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I'm running linux-3.4.9 compiled with genkernel, and booting from a USB HDD. I was slightly annoyed by the slow boot process, in particular, during the execution of genkernel scripts at the modprobe & mdev stage.

So after having loaded the modules, it seems to wait a fixed amount of time for the devices to initialize. Is there a deep reason for that? Why not just wait until the specific root device becomes available? Or is my understanding of the situation totally incorrect?

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Yes, it wait for 10 seconds, I hate that too. Just modify it yourself – warl0ck Oct 9 '12 at 1:40

The first thing that must be considered here is that since you are able to boot from USB, it means your PC's BIOS supports booting from a USB device. This in turn means that the BIOS has embedded firmware that includes a USB protocol stack, and can control a target device like a USB HDD over the Universal Serial Bus. After the USB handshake protocol is established between the USB host (the PC that needs to boot) and the USB gadget (USB HDD), the control and data mechanism provided by USB can be abstracted away, and upper layers of the BIOS boot code can treat the USB HDD just like an internal HDD. That is, the first sector of the "disk drive" has to be read in order to obtain its Master Boot Record (MBR).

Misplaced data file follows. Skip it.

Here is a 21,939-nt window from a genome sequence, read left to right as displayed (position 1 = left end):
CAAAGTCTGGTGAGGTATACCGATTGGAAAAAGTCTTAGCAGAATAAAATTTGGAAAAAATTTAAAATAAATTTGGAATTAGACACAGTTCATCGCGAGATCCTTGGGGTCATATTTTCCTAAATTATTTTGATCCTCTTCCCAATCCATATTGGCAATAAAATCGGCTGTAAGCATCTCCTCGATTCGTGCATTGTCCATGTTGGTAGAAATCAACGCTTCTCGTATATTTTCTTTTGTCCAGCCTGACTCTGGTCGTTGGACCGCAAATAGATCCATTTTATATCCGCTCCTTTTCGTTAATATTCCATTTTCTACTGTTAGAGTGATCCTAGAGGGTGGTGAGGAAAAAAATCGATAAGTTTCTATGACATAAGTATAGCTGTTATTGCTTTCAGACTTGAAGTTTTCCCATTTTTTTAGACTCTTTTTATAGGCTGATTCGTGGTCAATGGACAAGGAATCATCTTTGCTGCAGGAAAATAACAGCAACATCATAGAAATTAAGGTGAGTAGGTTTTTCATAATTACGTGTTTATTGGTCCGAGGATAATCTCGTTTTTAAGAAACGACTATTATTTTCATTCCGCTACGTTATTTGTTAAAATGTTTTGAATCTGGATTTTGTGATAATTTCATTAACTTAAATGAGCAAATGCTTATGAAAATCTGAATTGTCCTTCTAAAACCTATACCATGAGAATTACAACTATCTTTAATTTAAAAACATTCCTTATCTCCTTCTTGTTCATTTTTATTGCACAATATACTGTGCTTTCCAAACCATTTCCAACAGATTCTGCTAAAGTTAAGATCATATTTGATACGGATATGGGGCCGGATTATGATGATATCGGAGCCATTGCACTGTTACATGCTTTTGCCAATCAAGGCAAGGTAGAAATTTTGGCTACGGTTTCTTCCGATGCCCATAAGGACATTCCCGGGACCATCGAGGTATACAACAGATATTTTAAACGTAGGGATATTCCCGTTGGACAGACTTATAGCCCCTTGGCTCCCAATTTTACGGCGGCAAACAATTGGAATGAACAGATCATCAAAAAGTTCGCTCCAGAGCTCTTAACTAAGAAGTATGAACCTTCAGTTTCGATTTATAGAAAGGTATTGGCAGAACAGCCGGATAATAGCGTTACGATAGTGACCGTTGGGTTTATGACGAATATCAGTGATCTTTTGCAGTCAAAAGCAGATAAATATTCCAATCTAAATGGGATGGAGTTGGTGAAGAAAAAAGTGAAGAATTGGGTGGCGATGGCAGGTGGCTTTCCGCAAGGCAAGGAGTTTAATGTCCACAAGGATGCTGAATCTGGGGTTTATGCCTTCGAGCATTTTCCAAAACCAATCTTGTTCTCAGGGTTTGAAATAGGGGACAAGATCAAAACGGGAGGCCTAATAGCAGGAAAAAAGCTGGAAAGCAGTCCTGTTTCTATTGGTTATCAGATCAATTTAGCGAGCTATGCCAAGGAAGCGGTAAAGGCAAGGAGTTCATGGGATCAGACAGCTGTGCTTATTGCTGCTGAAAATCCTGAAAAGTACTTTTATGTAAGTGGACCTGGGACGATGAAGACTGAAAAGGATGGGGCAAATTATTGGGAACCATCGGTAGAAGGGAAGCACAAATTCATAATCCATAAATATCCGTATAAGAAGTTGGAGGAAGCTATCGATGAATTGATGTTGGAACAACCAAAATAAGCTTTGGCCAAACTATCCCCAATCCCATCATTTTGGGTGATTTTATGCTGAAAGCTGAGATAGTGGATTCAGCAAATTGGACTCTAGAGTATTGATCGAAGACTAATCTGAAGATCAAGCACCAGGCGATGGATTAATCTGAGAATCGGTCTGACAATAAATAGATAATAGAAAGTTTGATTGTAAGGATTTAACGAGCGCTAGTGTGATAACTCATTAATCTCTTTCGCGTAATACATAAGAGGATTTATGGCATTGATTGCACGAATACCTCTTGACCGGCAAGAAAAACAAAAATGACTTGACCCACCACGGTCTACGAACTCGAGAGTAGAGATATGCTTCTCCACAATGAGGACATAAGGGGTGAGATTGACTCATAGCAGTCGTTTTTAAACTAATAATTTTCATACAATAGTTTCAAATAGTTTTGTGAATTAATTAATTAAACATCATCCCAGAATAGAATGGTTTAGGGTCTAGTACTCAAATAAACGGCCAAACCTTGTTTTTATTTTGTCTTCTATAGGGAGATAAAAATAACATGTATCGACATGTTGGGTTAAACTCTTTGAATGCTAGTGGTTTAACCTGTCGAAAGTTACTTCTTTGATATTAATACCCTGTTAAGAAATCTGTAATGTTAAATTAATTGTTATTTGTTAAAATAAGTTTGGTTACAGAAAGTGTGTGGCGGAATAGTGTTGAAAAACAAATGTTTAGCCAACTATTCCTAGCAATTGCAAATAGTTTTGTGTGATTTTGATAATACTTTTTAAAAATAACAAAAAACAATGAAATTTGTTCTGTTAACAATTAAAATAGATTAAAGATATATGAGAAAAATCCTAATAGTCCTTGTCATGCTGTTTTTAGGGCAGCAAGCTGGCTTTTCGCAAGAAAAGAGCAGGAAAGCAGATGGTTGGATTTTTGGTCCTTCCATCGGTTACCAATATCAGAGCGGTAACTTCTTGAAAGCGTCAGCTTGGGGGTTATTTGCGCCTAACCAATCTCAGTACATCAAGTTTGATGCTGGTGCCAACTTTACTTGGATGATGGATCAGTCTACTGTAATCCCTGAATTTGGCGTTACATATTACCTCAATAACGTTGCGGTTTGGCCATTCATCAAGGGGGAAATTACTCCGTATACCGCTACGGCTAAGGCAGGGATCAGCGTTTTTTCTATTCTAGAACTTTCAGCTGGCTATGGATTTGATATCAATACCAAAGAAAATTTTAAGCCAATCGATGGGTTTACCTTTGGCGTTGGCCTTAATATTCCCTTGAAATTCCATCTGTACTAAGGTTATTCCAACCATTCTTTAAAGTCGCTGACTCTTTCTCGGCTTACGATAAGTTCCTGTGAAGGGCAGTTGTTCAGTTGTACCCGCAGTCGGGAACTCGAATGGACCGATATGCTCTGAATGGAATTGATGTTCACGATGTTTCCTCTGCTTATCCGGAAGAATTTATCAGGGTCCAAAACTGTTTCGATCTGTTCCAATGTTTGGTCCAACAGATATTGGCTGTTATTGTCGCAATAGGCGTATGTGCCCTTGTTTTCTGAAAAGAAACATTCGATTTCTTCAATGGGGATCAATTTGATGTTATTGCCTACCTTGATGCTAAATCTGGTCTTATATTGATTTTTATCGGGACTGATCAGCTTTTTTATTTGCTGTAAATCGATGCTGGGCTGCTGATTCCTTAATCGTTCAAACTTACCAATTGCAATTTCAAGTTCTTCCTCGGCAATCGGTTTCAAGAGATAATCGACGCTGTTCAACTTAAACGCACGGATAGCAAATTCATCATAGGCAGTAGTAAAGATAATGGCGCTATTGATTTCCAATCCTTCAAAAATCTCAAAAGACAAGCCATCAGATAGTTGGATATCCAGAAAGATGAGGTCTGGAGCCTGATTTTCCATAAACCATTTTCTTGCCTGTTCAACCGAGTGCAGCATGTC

However some problems like yours start because of some changes made to the way USB initializes.Previously , each usb had a sleeping time of 100ms as a part of the initialization.However, the new usbs' use the delayed work mechanism to schedule the next initialization step 100ms in the future. For kernels which have the USB change built-in, this allows the boot thread to do other work, rather than block waiting for these delays. However, kernels which do not have this functionality took a longer time to boot due to the change of future delay.

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Well, right, the boot thread does other work. According to the genkernel script, it does "sleep 10s". – Alexander Shamov Oct 9 '12 at 13:13

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